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How do you create a resource for people who want to watch and bookmark films with their friends?

FilmReel is a concept mobile app that helps users find and watch the best movies and TV shows with friends. The platform syncs with personal streaming accounts and online databases to provide a single place where you can compare show history with friends and find out where to watch them online.

Role: Product Design, UX Research, Wireframing, Prototyping, UX Design, Visual Design









Research & Site Map

  • Interviewed potential users to understand what people currently do when they want to watch something online. Doing preliminary research can help test the waters to see if the imagined problem exists, and in what ways.
  • Conducted competitive research and discovered Legit app, which aims to be a social watchlist for TV and movies across services. Due to Legit’s robust information architecture, I used its app infrastructure as the base design for FilmReel and focused on pushing the design further.
  • Created user flow map to flush out product features. Doing this chronologically (as a user would) forces the business to take a look at user needs, and present offerings in a way that makes sense.


  • Created low fidelity wireframes, focusing on user flow and organization of information. When more than one solution was present, I created multiple ways to display information and worked with other designers on narrow down options.

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Prototyping & User testing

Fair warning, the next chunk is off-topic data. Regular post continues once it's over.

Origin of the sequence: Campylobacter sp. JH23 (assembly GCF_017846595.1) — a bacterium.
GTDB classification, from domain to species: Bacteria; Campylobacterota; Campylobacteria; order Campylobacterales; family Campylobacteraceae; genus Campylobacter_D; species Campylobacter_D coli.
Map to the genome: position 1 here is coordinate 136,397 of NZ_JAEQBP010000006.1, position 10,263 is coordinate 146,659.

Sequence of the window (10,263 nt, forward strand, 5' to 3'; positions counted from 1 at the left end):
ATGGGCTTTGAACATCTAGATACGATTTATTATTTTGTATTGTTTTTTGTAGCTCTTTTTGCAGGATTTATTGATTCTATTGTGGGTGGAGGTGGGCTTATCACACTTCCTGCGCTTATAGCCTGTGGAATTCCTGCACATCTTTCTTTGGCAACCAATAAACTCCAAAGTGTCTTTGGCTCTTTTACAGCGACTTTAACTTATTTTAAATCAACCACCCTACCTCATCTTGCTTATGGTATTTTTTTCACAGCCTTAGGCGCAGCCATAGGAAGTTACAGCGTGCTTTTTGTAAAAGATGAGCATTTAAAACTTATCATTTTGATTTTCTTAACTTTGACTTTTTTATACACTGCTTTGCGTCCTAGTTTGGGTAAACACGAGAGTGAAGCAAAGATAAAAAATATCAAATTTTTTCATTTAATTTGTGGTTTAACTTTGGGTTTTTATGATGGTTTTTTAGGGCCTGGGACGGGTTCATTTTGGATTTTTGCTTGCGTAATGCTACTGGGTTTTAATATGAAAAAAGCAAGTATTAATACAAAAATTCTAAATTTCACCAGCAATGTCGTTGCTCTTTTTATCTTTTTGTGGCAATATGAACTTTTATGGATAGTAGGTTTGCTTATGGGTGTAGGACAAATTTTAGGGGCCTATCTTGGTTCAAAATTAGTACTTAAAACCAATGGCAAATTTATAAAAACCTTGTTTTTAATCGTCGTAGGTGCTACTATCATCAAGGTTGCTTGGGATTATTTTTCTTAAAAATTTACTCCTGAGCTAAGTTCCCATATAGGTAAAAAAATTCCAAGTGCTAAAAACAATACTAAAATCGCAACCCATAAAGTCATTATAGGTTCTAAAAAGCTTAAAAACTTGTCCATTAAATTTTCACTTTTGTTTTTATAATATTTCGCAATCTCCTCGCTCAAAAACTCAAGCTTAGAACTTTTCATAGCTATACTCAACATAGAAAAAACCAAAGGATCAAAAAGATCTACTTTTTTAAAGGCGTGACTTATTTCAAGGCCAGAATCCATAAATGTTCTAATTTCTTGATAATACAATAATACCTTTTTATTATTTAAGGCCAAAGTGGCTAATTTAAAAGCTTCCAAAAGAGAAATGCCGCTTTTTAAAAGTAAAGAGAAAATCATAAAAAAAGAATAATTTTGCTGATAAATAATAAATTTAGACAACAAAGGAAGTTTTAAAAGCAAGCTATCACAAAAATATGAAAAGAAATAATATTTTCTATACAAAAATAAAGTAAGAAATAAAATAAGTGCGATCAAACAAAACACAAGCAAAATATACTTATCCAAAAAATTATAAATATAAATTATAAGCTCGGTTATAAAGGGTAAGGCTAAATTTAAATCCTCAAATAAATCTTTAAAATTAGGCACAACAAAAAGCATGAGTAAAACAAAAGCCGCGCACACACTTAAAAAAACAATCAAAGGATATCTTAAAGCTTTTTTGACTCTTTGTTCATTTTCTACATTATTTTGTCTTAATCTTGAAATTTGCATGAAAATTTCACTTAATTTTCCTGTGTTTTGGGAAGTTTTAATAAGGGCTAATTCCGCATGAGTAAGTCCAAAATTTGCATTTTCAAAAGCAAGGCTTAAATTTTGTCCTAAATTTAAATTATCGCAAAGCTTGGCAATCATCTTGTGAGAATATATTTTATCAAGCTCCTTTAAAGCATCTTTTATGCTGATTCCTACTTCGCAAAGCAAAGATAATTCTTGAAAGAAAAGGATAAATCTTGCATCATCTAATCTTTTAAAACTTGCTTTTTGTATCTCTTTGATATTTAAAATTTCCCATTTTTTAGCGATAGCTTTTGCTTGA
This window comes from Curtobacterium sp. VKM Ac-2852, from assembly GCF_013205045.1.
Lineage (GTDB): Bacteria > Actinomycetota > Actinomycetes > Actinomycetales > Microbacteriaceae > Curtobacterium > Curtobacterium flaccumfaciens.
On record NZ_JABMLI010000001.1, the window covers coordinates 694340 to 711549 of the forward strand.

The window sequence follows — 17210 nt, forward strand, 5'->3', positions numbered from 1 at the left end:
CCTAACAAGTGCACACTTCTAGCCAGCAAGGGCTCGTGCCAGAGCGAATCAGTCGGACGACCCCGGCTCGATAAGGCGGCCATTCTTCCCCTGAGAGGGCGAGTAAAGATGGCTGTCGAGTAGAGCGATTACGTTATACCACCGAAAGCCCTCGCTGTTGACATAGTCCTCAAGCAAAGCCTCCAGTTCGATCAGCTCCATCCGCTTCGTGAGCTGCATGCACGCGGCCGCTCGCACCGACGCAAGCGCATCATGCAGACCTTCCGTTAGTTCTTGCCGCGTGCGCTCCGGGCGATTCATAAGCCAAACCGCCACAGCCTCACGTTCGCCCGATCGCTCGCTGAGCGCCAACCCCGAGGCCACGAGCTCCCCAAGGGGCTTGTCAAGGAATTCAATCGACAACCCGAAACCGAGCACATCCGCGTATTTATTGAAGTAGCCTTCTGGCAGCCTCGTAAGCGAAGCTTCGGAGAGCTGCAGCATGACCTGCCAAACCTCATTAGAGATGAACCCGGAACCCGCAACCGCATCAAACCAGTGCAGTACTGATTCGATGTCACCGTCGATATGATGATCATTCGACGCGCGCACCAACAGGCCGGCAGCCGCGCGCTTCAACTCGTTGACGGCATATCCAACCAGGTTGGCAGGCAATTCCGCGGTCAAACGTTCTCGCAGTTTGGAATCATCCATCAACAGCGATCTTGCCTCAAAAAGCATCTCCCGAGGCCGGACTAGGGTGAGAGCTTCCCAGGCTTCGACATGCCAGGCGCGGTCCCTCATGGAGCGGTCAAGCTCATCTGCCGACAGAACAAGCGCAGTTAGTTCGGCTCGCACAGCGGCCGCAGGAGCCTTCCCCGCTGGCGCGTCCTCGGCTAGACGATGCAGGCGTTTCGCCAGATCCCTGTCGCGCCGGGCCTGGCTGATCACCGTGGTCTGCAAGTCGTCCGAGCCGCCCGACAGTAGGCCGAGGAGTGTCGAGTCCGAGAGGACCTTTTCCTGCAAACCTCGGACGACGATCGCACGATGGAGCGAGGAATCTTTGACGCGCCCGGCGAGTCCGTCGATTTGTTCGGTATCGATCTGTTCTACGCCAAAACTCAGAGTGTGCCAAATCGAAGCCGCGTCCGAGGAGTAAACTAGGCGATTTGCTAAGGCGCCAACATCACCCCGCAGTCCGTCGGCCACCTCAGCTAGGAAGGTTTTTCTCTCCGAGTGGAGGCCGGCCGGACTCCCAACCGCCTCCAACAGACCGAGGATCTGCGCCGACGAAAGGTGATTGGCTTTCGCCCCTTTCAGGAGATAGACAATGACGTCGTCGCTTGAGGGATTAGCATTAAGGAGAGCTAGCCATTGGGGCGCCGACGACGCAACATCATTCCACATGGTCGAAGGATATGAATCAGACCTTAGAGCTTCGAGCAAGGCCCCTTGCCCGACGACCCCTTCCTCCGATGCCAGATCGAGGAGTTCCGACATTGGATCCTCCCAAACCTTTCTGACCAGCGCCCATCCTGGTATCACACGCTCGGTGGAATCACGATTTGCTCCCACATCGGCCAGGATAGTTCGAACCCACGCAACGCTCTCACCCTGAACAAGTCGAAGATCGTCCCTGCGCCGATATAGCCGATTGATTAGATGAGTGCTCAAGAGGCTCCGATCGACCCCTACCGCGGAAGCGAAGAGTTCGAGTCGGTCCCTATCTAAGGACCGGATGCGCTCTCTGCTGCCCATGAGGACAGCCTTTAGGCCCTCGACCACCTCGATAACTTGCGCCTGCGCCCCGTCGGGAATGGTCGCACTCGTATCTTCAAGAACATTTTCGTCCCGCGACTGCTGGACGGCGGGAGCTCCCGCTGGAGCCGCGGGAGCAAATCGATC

• Created high fidelity mockups using Sketch. I identified the benefit of displaying ratings and reviews from other trustworthy sources (in addition to a FilmReel rating). This allowed me to use real content for prototypes.

  • Built out a working prototype in Marvel to demonstrate app interactions. I focused on balancing the breadth and depth of the prototype by building a few tasks fully, and leaving the rest for display.

  • Conducted user testing via Lookback to see how users accomplished basic actions (i.e., search for a film, bookmark a film, invite a friend to watch). Testing showed me which aspects of my design made sense to users, and which were less intuitive. For example, users wanted to access the ‘Watch with a Friend’ function from Movie pages, where it was previously unavailable.

Visual Design

  • Developed a bold and modern visual identity. To pay homage to the history and art of film, I used grainy black and white photography, and golden yellow as an accent color. Sans-serif “block” typography was used to emphasize film titles, names, and app features.



  • Don’t reinvent the wheel. In the beginning, I felt a lot of guilt about borrowing Legit's design, but I found myself referencing their application often because I thought it was legitimately strong. Rather than spending time on fighting my opinion, I opted to use and tweak Legit's design to save time and explore the interesting functionalities that didn't exist. I respect the design decisions that were put into this product, and wanted to spend energy inventing something new and critiquing what came before me.

  • Put it where you’d expect it. I was surprised to see one of my research interviewees having difficulty locating a certain button, but learned a lot when she said where she expected it to be. Similar to putting often-lost items in the first place you look for them, I quickly made the adjustment to my prototype and included more than one access point. Looking back, this is one of my favorite design decisions because it allows for experiences to be repeated more than once, from different starting points.